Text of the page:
West began his artistic career as an autodidact in 1970s Vienna. He not only undertook in-depth studies of Sigmund Freund’s theories of psychoanalysis and Ludwig Wittgenstein’s linguistic philosophy, but also acquainted himself with the artistic avant-garde of his own time. In the Vienna of the seventies, the art scene was dominated by the after-effects of Viennese Actionism and its excessive use of the body with the aim of breaking taboos in a shocking manner. Deliberately rejecting this ‘sensation art’ (West), he embarked on his artistic oeuvre with drawings, gouaches and objects characterised by an emphatic lack of pathos and spiced with a good pinch of humour. At the same time, the artistic issues he pursued derived from philosophical reflections touching on epistemological themes: How do I experience the world and what can be said about it’ - and ultimately: What role does art play, and what, indeed, is art’
With his highly individual approach, Franz West broke through the traditional distinction between work, artist and viewer and dissolved the monumental idealisation of artistic works. ‘The constant questioning of his own role, the continual recombination of his own works, and self-mockery are among his unmistakable trademarks’, says Görner. Franz West’s so-called ‘adaptives’ constitute a key element of his sculptural work. They were formed from plaster and polyester and have an inner - often invisible - core which can be a random object. The three-dimensional, usually neutral white shapes are often vaguely reminiscent of commonplace objects, which can be worn on the body in everyday life, for example articles of clothing, jewellery or handbags, while others are completely abstract. At the artist’s request, the visitors are permitted to handle the ‘adaptives’ - such as Ion (2010), a work now on view at the MMK - and ‘adapt’ them to their own bodies. According to West’s conception, subconscious conflicts and annoyances are thus conveyed by the ‘adaptives’. ‘It is actually supposed to be a depiction of neuroses. I maintain that this is how it would look if you could see neuroses’, Franz West once remarked.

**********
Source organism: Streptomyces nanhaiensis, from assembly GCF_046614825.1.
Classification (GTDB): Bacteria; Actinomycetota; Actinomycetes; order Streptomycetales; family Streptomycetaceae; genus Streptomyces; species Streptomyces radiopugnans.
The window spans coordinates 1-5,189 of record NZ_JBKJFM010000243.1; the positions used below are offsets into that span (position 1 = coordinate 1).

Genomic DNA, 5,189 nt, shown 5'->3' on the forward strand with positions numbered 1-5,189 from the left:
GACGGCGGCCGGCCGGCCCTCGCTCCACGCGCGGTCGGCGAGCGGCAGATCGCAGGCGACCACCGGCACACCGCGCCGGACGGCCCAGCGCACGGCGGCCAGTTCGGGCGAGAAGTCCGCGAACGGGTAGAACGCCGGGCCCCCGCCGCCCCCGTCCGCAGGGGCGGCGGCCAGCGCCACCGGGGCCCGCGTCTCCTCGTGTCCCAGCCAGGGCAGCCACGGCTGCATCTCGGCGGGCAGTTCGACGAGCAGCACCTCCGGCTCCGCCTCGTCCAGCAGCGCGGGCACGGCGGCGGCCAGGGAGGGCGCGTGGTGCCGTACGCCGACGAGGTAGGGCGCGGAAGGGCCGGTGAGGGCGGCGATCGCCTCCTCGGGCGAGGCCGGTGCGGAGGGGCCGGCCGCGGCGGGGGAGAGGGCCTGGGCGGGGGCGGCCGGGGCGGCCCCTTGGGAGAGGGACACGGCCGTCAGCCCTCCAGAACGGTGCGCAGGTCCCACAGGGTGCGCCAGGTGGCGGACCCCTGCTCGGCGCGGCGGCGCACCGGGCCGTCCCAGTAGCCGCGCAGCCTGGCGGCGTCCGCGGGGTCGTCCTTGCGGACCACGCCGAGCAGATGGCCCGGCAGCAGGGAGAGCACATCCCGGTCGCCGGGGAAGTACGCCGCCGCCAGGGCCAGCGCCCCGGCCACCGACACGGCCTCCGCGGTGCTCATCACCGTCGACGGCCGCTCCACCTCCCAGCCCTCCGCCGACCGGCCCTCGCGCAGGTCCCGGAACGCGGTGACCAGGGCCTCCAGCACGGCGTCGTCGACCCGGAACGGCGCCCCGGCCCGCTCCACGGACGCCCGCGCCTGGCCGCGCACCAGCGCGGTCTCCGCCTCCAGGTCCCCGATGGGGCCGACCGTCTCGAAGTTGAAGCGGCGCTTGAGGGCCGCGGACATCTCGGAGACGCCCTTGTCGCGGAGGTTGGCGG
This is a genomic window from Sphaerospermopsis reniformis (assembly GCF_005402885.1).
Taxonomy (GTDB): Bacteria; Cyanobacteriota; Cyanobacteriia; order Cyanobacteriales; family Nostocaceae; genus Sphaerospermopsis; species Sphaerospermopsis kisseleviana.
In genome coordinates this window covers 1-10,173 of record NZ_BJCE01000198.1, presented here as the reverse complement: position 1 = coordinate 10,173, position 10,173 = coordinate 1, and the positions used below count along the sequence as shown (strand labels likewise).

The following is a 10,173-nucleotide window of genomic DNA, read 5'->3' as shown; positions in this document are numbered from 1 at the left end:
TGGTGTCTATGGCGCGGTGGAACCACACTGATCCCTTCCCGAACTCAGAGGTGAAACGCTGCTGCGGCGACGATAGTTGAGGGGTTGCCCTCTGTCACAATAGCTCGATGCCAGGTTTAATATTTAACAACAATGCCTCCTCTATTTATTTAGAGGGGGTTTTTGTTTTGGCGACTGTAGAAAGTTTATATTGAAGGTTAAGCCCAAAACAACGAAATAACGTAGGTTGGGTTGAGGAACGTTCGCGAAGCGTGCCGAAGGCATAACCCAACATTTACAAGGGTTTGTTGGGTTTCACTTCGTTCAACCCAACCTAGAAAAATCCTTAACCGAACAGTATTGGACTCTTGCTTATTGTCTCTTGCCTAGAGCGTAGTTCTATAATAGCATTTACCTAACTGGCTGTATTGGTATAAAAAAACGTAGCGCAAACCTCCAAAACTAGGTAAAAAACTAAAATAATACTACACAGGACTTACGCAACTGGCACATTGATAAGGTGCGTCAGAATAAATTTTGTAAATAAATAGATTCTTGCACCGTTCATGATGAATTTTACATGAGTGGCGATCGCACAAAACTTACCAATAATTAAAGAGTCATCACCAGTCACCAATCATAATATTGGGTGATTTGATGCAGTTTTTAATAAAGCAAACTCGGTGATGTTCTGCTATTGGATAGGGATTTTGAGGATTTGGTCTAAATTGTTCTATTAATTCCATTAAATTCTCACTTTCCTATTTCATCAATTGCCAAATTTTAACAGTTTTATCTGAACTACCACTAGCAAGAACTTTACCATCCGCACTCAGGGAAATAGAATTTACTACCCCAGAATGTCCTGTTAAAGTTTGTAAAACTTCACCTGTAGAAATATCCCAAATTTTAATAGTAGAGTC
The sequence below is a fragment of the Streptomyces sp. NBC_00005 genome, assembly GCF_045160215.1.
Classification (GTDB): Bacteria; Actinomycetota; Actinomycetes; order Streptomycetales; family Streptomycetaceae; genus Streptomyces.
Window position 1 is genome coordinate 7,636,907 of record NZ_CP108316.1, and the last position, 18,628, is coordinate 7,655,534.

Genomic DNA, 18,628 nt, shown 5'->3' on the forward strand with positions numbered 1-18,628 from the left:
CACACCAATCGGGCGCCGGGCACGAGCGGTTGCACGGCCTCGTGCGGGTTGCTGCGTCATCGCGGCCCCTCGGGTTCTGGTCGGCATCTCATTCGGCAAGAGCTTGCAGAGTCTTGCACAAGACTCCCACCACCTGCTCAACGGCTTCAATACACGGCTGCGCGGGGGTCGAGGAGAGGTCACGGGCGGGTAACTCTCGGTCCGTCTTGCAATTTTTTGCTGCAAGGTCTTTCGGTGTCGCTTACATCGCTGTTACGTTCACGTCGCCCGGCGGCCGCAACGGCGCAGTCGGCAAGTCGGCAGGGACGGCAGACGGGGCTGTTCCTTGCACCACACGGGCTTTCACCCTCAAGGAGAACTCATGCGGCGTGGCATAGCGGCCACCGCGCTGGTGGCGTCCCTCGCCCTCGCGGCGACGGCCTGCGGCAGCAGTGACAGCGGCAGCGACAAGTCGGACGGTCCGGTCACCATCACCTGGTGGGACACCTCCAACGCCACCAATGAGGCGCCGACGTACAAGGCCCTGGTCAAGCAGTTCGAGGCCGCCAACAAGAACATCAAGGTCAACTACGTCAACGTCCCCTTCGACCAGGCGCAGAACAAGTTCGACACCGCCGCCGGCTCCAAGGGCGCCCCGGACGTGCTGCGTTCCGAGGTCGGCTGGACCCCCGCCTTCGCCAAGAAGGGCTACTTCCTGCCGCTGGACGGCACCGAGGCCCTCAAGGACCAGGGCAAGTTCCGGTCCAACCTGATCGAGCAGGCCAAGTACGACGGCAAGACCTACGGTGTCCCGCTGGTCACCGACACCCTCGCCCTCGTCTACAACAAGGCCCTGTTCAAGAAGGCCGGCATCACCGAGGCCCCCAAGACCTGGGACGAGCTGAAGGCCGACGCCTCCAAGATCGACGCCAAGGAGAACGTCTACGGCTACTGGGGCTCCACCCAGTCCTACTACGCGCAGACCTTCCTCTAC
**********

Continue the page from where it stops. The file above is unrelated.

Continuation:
The visitors are greeted in the central hall of the MMK by a work, which likewise invites participation: the six-metre-high, light blue, serpentine sculpture Untitled (2012), one of the artist’s last works. Not completed until after his death, it can be occupied by the exhibition visitors as a sitting surface. The large sculpture is a variation on a loop form inspired by a ‘scribble’ from Ludwig Wittgenstein’s ‘Lectures on Aesthetics’ which the philosopher himself referred to as a ‘meaningless loop’.